“Don’t start a company unless it’s an obsession and something you love. If you have an exit strategy, it’s not an obsession.” – Mark Cuban, entrepreneur & investor.

Passion, not the promise of the next pay cheque, drives long-term success. For The Stones that passion was born more than half a century ago when they, like other dedicated ‘Thames Delta’ blues fans would go to incredible lengths to hunt out and share recordings from (then) obscure American bluesmen. It’s not about wanting to be famous for the sake of it, or building up a fleet of limos: it’s about following something authentically real.

How to avoid becoming a throwaway act

Brewdog is the UK’s fastest-growing drinks company, shipping over 41m bottles of craft beer in 2015. Co-founder James Watt has some strong views on starting something, just to sell it “Exit plans are for gimps who weren’t that committed in the first place. It sickens me to think we could build something stellar, that we passionately believe in, and then trash it for some fast bucks.” Watt clearly wants to build something that stands the test of time. If you share his view, here’s a few pointers to ensure you too build a timeless act:

Don’t be defined by a one-off success

When IBM celebrated its 100th birthday a few years ago, CEO Samuel Palmisano identified the essential characteristics of the company that explain its longevity.

Top of the list is the fact that the business is NOT defined by a single product or particular service offering. From scales and clocks through to global networks, the organisation has never been about pinning its hopes on the ‘next big thing’: at heart, it’s about helping its customers handle information. It’s the company’s character and reputation that has carried it through – not single, isolated propositions.

Don’t wear someone else’s clothes

It would be interesting to know how many bands and photographers have gone into a photo shoot specifically trying to recreate the look and feel of Dominique Tarle’s photographs of The Rolling Stones’ Exile on Main Street sessions. The thing is, at that French Chateau, there wasn’t a stylist in sight: that was all real.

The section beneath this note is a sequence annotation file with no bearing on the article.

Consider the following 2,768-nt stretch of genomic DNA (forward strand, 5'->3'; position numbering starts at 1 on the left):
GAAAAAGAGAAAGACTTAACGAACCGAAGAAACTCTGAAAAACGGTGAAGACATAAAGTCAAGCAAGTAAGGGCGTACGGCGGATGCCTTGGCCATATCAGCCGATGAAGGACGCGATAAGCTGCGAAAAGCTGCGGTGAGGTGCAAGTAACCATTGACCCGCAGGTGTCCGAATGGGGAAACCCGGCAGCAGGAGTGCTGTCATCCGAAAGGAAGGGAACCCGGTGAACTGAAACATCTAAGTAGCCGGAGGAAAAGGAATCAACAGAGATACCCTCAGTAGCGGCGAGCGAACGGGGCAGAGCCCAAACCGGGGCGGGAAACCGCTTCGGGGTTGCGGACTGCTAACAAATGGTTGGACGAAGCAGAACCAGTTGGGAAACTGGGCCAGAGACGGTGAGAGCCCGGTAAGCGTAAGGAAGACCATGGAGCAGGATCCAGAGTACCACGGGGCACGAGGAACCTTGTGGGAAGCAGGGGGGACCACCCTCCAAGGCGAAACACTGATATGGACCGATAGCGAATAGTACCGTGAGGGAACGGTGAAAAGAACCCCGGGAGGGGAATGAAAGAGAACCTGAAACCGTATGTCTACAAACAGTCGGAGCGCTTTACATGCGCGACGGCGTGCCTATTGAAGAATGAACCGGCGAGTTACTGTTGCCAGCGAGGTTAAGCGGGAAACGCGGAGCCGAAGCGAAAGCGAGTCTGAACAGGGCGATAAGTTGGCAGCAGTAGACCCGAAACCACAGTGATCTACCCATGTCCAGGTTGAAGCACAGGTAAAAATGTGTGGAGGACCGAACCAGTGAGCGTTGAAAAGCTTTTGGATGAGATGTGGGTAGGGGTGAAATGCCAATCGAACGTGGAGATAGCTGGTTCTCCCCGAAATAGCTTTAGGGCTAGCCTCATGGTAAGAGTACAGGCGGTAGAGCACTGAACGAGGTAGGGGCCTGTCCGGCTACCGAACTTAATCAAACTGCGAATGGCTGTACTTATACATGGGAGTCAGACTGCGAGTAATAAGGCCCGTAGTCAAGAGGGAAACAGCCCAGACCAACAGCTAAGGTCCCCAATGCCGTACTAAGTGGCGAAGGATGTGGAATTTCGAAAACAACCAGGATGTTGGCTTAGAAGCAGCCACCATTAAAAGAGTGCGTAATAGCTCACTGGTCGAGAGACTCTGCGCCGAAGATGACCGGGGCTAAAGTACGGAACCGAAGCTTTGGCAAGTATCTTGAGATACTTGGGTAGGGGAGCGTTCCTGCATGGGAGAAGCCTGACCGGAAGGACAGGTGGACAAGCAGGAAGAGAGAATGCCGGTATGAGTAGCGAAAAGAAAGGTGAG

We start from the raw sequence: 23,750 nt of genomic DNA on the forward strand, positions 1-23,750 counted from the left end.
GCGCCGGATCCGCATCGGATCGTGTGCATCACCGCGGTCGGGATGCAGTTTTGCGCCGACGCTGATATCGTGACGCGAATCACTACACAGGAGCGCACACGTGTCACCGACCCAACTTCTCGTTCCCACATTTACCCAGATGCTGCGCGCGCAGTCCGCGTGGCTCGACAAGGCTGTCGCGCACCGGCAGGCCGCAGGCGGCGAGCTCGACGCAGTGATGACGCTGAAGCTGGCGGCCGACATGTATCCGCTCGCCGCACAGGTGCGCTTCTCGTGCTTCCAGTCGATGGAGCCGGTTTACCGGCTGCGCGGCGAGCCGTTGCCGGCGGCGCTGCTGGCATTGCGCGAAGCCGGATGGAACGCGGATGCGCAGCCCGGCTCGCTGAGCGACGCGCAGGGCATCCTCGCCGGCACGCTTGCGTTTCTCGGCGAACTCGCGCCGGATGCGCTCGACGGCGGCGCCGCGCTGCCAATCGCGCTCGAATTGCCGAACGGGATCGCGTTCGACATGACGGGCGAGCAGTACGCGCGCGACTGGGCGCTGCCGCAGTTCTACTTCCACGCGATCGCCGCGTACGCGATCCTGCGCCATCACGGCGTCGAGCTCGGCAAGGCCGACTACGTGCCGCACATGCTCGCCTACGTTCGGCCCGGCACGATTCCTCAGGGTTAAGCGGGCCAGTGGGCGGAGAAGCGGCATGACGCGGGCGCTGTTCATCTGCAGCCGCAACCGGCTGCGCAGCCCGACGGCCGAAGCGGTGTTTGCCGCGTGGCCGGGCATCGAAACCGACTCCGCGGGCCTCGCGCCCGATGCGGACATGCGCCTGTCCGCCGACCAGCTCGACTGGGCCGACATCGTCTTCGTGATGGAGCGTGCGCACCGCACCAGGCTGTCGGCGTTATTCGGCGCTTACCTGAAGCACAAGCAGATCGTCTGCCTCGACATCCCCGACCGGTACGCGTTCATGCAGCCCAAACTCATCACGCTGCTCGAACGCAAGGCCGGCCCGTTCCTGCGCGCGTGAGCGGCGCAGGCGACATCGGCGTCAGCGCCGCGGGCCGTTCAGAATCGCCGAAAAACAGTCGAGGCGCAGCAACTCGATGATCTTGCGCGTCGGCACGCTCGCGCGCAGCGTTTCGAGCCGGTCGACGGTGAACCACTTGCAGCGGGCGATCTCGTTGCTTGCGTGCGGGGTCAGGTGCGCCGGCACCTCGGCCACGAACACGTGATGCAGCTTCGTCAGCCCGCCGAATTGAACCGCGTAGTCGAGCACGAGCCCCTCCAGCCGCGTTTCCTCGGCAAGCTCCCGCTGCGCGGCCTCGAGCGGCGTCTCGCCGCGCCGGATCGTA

At best, mimicking someone else’s look and identity is likely to confine you to also-ran status. Staying true to your philosophy and focusing on your strengths on the other hand, can draw people to you naturally.

Take Carhartt, for instance. Founded in 1889, it focused on no-nonsense workwear, tough enough for railroad workers. Fast forward 100 years and it was still doing basically the same thing – and doing a lot of it on American soil rather than outsourcing it all overseas. It certainly didn’t change its ways to court a ‘hip’ new audience. Yet the authenticity of the brand was enough to earn it a following among hipsters the world over.

Get the culture right

Pink Floyd, Fleetwood Mac, Genesis, Manic Street Preachers; all examples of bands that continued to thrive after lineup changes.

IBM boss, Palmisano identified a further vitally important characteristic that drives the company’s longevity: a strong focus on culture. He linked this to the ability of the organisation to go on and succeed – even if a charismatic leader leaves. It’s connected to the idea of ‘no one person being bigger than the band’. But it’s not just about managing egos: it’s about having a very clear ethos that all team members understand and buy into at the moment the join and that’s reinforced as they come on board. If this ethos is strong, it resonates with fans too – helping to turn them into loyal supporters.

So, follow a genuine passion, focus on identity and culture, and don’t pin everything on your latest release. By doing so, you’re in good stead for dodging one-hit-wonder status.